Friday, March 13, 2009
A New Baby is Born
During the weekend before the new Midwives for Haiti class started, there was a lot of concern over how things would work on Monday. Danise, the Haitian nurse-midwife who was hired to handle the main teaching, still had not received the key to our classroom from the hospital administrator. It was also a little uncertain how many students were accepted in the program, how many would show up, and whether we had enough books and school materials for them. We drove all over Hinche in the beat-up truck that is the Midwives for Haiti’s main transportation, with our driver, Ronel, locating supplies and equipment. There was medical equipment at the Whitney clinic, where a huge box of emergency OB drugs, supplies and a laptop were stored. There were notebooks, pens, gestational wheels, to pick up from the storage closet at the Bishop’s house. There were several huge boxes of books that came with Nadene on the plane, including the newly-printed version of “A Handbook for Midwives” in Creole. Nadene, Steve Eads, and I sat with Danise and talked about the week ahead and how to begin the teaching and introduction to the program. I had very little to add, being entirely new to this, but fascinated and excited just the same. So much energy and money and preparation was spent to “gestate” this “baby” the second class of Midwives for Haiti, and it was uncertain how the labor and delivery would unfold...
So, Monday morning we packed everything into Ronel’s truck, put on our nice skirts and makeup (except for Steve…for the record, he wore scrubs and no makeup!), and headed for the hospital. At the same time Kathie and Cindy and June headed for a big day of primary care at the Whitney Clinic. When we arrived at the hospital, the classroom was still locked, and Dr.Prince, the hospital administrator, was unreachable, out of town. Fortunately, the Ministry of Health building was open and had a room for us, with chairs, tables, and table cloths, all set up!! And gathered at the front of the building were 6 beautiful midwife students, with perfectly braidied hair, bright white blouses, dark skirts, and HUGE smiles. They were so excited it brought me to tears. Nadene and I were almost overwhelmed with excitement! We set up the table with places for each student, books, notebooks, pens, pencils, wheels, and tape measures. The students were invited in, and took places… Danise welcomed them in Creole, and then asked one of the students to open with a prayer , which she plans to do every day, as it is traditional here. Magdala, Pastor Jude’s wife, started the hymn “How Great Thou Art” , in Creole, and all the students joined in, loudly, and in harmony. With the acoustics echoing inside these cement walls, it was utterly angelic. Nadene and I both sang along (although we were so moved we were crying!) in English.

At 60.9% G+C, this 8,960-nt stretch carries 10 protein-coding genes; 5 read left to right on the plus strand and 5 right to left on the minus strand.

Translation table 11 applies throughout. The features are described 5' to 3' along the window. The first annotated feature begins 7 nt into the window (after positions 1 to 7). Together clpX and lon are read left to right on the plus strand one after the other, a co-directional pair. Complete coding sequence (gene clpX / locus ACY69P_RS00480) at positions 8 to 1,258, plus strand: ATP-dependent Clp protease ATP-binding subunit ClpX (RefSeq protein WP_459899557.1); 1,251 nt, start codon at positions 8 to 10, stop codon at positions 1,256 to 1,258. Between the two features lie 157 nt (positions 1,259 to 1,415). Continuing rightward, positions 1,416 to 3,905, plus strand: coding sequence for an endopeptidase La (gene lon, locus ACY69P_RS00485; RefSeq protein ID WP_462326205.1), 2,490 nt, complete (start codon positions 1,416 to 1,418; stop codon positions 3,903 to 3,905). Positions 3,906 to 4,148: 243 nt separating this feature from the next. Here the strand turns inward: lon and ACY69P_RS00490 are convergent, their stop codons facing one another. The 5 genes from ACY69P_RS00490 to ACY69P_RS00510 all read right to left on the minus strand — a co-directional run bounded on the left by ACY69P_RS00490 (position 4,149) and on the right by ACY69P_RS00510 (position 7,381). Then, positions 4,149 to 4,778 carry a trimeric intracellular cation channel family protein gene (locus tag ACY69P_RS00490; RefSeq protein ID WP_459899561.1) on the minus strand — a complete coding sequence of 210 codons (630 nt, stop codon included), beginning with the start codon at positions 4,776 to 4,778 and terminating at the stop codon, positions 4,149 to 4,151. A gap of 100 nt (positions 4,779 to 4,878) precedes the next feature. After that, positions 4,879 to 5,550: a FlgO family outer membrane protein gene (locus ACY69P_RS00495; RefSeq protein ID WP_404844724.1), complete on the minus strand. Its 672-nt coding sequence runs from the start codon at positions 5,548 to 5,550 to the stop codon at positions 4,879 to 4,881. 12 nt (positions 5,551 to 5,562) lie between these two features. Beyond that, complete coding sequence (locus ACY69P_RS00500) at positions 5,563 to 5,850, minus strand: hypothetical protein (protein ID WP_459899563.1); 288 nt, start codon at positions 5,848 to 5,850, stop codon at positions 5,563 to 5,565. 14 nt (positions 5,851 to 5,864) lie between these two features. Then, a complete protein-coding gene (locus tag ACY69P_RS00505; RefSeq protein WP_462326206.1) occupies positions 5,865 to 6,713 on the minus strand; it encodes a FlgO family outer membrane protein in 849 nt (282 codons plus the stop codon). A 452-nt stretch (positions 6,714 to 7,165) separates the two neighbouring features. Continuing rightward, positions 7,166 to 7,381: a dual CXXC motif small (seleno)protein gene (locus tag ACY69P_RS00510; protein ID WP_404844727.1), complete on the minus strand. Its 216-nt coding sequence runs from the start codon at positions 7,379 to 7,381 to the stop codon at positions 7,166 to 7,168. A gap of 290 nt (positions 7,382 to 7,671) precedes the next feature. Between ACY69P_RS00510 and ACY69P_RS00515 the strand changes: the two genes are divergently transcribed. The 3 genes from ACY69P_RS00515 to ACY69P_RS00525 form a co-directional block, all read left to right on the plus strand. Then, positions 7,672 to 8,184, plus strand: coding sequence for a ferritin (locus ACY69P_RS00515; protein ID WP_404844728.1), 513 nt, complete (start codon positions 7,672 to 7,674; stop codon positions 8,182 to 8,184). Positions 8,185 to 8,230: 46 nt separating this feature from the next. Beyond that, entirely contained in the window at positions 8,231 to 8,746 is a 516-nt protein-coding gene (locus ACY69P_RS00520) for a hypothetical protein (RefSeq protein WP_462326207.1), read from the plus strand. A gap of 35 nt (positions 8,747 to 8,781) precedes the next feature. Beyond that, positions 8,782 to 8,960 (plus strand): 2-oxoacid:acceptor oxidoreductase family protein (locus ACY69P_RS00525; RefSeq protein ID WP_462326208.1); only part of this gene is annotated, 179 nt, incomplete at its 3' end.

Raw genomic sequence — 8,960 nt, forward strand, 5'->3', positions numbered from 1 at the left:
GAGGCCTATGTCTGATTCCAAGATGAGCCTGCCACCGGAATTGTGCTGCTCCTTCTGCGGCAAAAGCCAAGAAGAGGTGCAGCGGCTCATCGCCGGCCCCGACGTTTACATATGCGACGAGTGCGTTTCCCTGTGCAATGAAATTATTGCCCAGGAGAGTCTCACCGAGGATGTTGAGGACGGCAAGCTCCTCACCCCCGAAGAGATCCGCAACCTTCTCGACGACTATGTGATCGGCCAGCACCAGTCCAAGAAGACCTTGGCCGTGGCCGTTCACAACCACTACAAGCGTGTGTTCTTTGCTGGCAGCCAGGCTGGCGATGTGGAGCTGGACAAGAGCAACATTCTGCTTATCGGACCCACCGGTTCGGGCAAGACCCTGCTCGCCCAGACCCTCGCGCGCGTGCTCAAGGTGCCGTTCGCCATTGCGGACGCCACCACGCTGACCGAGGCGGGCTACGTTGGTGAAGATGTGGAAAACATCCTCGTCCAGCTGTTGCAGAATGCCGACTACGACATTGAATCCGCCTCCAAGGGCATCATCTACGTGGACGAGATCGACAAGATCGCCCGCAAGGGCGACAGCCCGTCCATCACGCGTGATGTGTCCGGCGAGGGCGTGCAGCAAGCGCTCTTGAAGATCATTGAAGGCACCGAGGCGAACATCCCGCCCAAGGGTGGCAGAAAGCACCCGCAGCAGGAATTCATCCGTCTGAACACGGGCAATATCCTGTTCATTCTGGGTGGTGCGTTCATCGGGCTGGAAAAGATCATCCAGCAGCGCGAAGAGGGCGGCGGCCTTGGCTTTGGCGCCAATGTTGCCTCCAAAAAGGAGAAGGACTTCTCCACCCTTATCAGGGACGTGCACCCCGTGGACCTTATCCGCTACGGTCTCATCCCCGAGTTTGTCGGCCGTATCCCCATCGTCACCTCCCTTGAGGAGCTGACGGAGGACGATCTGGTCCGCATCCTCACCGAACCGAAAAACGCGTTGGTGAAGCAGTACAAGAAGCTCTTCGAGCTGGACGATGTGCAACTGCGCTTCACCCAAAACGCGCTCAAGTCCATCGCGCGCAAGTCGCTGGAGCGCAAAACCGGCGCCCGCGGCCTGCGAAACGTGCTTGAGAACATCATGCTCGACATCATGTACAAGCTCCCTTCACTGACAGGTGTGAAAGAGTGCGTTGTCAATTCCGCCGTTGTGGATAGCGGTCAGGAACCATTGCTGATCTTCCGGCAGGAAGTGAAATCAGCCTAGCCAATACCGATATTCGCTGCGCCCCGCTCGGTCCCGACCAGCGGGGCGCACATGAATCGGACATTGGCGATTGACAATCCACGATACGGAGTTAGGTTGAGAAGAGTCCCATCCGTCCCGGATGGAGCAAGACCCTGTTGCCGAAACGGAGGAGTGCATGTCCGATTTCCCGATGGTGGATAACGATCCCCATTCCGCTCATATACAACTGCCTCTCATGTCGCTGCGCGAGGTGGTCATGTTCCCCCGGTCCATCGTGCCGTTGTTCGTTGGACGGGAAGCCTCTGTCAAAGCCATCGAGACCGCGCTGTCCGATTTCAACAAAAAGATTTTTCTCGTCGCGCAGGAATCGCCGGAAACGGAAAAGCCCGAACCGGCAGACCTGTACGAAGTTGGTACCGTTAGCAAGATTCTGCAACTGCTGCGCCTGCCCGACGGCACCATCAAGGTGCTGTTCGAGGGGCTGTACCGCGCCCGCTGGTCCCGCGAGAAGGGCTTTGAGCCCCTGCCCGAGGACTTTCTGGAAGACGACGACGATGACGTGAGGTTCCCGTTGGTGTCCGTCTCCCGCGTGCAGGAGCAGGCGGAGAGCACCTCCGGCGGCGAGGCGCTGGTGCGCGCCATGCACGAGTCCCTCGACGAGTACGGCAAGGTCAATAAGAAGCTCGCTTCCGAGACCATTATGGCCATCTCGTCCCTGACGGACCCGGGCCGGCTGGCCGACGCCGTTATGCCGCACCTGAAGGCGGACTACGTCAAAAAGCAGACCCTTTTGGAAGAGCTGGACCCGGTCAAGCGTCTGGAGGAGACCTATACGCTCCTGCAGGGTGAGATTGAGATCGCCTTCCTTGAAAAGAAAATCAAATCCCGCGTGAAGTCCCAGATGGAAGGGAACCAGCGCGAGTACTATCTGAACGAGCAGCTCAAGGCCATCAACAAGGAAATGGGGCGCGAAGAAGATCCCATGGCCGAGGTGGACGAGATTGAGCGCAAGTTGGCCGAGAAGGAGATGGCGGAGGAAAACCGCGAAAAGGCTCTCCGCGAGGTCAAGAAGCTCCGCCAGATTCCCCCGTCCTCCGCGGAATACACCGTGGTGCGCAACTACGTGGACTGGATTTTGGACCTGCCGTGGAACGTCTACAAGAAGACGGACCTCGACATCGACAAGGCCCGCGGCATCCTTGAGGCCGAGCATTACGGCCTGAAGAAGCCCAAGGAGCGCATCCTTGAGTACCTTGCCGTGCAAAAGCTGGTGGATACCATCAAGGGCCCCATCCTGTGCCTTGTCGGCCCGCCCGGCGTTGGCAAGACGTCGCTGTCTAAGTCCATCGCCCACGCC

Danise then introduced the program, and asked each of us to introduce ourselves and speak about why we came here, and the background and philosophy of Midwives for Haiti. Dr.Eads told the students about how it took 2 years to train the first class, due to all the obstacles and changes that occurred during that time, but that it succeeded through great perseverance and commitment, on the part of all the volunteers, the students, and much support from friends in the US. He then explained that this second class is very important, because it will show that this process can be repeated, and become a truly viable established program . Nadene talked about saving the lives of mothers and babies in Haiti, and touched on how it is a primary value that the M4H midwives become famous for being highly skilled, and for their kindness and compassion. I spoke about my path from being a direct-entry home birth midwife, to having a large hospital practice, and how the work of a midwife in all settings, in all countries, is very hard work ,requires a love of mothers and babies, but has great rewards…”and I welcome you to this work.” Another new student arrived every 30 minutes through the morning, until there were 9, and 2 more expected for next Monday! We taught chapters 1 and 2 of the Handbook, and went to lunch in the truck, with HUGE rejoicing—the baby was not only out, it was robust and crying (or singing) loudly. Midwives for Haiti, Class #2, had begun.